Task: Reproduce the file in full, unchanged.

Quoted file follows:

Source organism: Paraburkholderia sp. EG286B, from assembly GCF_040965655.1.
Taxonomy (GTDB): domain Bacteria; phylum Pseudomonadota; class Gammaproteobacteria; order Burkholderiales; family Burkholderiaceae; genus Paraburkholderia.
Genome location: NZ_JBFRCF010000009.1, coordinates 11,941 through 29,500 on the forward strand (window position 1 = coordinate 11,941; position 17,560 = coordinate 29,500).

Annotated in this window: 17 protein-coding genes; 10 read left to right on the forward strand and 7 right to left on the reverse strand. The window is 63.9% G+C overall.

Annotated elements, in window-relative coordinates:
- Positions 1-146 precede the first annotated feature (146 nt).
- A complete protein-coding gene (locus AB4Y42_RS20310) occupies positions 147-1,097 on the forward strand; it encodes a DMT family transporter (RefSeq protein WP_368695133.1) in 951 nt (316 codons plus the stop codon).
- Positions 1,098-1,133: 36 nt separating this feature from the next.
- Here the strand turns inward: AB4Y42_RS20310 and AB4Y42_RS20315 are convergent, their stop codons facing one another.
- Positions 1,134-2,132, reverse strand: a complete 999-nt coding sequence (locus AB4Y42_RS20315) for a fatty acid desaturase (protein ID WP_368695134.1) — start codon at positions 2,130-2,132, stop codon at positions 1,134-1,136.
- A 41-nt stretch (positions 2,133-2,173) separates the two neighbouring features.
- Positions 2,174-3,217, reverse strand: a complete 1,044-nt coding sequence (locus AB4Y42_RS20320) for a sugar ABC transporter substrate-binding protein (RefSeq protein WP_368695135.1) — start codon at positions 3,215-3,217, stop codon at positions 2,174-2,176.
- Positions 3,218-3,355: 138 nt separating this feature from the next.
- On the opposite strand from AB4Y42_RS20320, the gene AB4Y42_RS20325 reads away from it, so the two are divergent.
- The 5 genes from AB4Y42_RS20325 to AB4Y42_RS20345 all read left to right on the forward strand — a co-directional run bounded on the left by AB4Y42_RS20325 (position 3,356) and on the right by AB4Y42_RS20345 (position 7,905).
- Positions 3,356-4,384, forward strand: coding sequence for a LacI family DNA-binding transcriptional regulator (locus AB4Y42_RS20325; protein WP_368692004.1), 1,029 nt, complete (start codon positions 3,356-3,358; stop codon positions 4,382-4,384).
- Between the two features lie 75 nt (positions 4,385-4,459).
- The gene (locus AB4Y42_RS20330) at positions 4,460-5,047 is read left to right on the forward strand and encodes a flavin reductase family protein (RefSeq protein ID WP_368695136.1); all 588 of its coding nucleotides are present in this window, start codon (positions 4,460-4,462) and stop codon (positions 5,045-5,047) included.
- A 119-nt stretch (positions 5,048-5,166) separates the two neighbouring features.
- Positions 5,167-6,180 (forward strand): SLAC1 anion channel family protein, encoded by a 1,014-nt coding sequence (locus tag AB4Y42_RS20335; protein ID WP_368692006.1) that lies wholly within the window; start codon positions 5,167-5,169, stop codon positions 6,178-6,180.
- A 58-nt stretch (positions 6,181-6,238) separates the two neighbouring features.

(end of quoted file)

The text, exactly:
Source organism: Paraburkholderia sp. EG286B, from assembly GCF_040965655.1.
Taxonomy (GTDB): domain Bacteria; phylum Pseudomonadota; class Gammaproteobacteria; order Burkholderiales; family Burkholderiaceae; genus Paraburkholderia.
Genome location: NZ_JBFRCF010000009.1, coordinates 11,941 through 29,500 on the forward strand (window position 1 = coordinate 11,941; position 17,560 = coordinate 29,500).

Annotated in this window: 17 protein-coding genes; 10 read left to right on the forward strand and 7 right to left on the reverse strand. The window is 63.9% G+C overall.

Annotated elements, in window-relative coordinates:
- Positions 1-146 precede the first annotated feature (146 nt).
- A complete protein-coding gene (locus AB4Y42_RS20310) occupies positions 147-1,097 on the forward strand; it encodes a DMT family transporter (RefSeq protein WP_368695133.1) in 951 nt (316 codons plus the stop codon).
- Positions 1,098-1,133: 36 nt separating this feature from the next.
- Here the strand turns inward: AB4Y42_RS20310 and AB4Y42_RS20315 are convergent, their stop codons facing one another.
- Positions 1,134-2,132, reverse strand: a complete 999-nt coding sequence (locus AB4Y42_RS20315) for a fatty acid desaturase (protein ID WP_368695134.1) — start codon at positions 2,130-2,132, stop codon at positions 1,134-1,136.
- A 41-nt stretch (positions 2,133-2,173) separates the two neighbouring features.
- Positions 2,174-3,217, reverse strand: a complete 1,044-nt coding sequence (locus AB4Y42_RS20320) for a sugar ABC transporter substrate-binding protein (RefSeq protein WP_368695135.1) — start codon at positions 3,215-3,217, stop codon at positions 2,174-2,176.
- Positions 3,218-3,355: 138 nt separating this feature from the next.
- On the opposite strand from AB4Y42_RS20320, the gene AB4Y42_RS20325 reads away from it, so the two are divergent.
- The 5 genes from AB4Y42_RS20325 to AB4Y42_RS20345 all read left to right on the forward strand — a co-directional run bounded on the left by AB4Y42_RS20325 (position 3,356) and on the right by AB4Y42_RS20345 (position 7,905).
- Positions 3,356-4,384, forward strand: coding sequence for a LacI family DNA-binding transcriptional regulator (locus AB4Y42_RS20325; protein WP_368692004.1), 1,029 nt, complete (start codon positions 3,356-3,358; stop codon positions 4,382-4,384).
- Between the two features lie 75 nt (positions 4,385-4,459).
- The gene (locus AB4Y42_RS20330) at positions 4,460-5,047 is read left to right on the forward strand and encodes a flavin reductase family protein (RefSeq protein ID WP_368695136.1); all 588 of its coding nucleotides are present in this window, start codon (positions 4,460-4,462) and stop codon (positions 5,045-5,047) included.
- A 119-nt stretch (positions 5,048-5,166) separates the two neighbouring features.
- Positions 5,167-6,180 (forward strand): SLAC1 anion channel family protein, encoded by a 1,014-nt coding sequence (locus tag AB4Y42_RS20335; protein ID WP_368692006.1) that lies wholly within the window; start codon positions 5,167-5,169, stop codon positions 6,178-6,180.
- A 58-nt stretch (positions 6,181-6,238) separates the two neighbouring features.